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What Do The Returns At Golar LNG (NASDAQ:GLNG) Mean Going Forward?

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To find a multi-bagger stock, what are the underlying trends we should look for in a business? Amongst other things, we'll want to see two things; firstly, a growing return on capital employed (ROCE) and secondly, an expansion in the company's amount of capital employed. Basically this means that a company has profitable initiatives that it can continue to reinvest in, which is a trait of a compounding machine. Speaking of which, we noticed some great changes in Golar LNG's (NASDAQ:GLNG) returns on capital, so let's have a look.

What is Return On Capital Employed (ROCE)?

For those that aren't sure what ROCE is, it measures the amount of pre-tax profits a company can generate from the capital employed in its business. Analysts use this formula to calculate it for Golar LNG:

Return on Capital Employed = Earnings Before Interest and Tax (EBIT) ÷ (Total Assets - Current Liabilities)

0.058 = US$172m ÷ (US$4.4b - US$1.4b) (Based on the trailing twelve months to June 2020).

So, Golar LNG has an ROCE of 5.8%. In absolute terms, that's a low return and it also under-performs the Oil and Gas industry average of 8.8%.

See our latest analysis for Golar LNG

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In the above chart we have measured Golar LNG's prior ROCE against its prior performance, but the future is arguably more important. If you'd like, you can check out the forecasts from the analysts covering Golar LNG here for free.

What Does the ROCE Trend For Golar LNG Tell Us?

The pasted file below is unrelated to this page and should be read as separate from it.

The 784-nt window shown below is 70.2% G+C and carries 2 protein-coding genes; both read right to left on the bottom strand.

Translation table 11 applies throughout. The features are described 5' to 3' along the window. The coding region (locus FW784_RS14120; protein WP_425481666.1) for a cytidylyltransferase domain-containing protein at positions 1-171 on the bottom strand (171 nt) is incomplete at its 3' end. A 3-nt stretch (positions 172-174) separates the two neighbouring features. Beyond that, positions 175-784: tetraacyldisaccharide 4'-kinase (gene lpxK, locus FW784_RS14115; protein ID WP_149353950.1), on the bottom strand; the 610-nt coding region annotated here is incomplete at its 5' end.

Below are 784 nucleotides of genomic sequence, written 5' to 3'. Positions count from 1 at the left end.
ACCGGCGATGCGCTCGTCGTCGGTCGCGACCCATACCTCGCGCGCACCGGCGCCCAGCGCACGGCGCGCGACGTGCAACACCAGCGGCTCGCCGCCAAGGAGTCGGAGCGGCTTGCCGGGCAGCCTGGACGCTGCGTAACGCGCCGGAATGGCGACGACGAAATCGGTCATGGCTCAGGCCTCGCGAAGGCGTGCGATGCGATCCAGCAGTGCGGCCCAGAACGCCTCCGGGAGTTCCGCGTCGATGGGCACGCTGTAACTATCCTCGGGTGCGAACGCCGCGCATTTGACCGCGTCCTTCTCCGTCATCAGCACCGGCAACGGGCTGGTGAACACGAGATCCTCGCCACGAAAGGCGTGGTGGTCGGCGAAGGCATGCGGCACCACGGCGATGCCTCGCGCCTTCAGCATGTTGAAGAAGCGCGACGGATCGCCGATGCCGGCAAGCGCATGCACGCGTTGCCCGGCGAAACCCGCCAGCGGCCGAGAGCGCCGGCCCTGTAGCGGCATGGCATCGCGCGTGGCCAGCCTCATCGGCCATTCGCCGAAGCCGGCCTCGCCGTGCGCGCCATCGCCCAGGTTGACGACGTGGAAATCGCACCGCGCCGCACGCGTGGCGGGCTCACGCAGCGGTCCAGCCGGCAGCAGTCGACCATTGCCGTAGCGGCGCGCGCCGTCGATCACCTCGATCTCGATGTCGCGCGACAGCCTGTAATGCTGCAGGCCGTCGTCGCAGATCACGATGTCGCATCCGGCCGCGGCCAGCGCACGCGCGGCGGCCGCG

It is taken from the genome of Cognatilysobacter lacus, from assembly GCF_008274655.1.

Like most people, we're pleased that Golar LNG is now generating some pretax earnings. The company was generating losses five years ago, but now it's turned around, earning 5.8% which is no doubt a relief for some early shareholders. In regards to capital employed, Golar LNG is using 23% less capital than it was five years ago, which on the surface, can indicate that the business has become more efficient at generating these returns. This could potentially mean that the company is selling some of its assets.

For the record though, there was a noticeable increase in the company's current liabilities over the period, so we would attribute some of the ROCE growth to that. Essentially the business now has suppliers or short-term creditors funding about 32% of its operations, which isn't ideal. It's worth keeping an eye on this because as the percentage of current liabilities to total assets increases, some aspects of risk also increase.

The Key Takeaway

From what we've seen above, Golar LNG has managed to increase it's returns on capital all the while reducing it's capital base. Given the stock has declined 47% in the last five years, this could be a good investment if the valuation and other metrics are also appealing. With that in mind, we believe the promising trends warrant this stock for further investigation.

One more thing to note, we've identified 2 warning signs with Golar LNG and understanding these should be part of your investment process.

If you want to search for solid companies with great earnings, check out this free list of companies with good balance sheets and impressive returns on equity.

This article by Simply Wall St is general in nature. It does not constitute a recommendation to buy or sell any stock, and does not take account of your objectives, or your financial situation. We aim to bring you long-term focused analysis driven by fundamental data. Note that our analysis may not factor in the latest price-sensitive company announcements or qualitative material. Simply Wall St has no position in any stocks mentioned.

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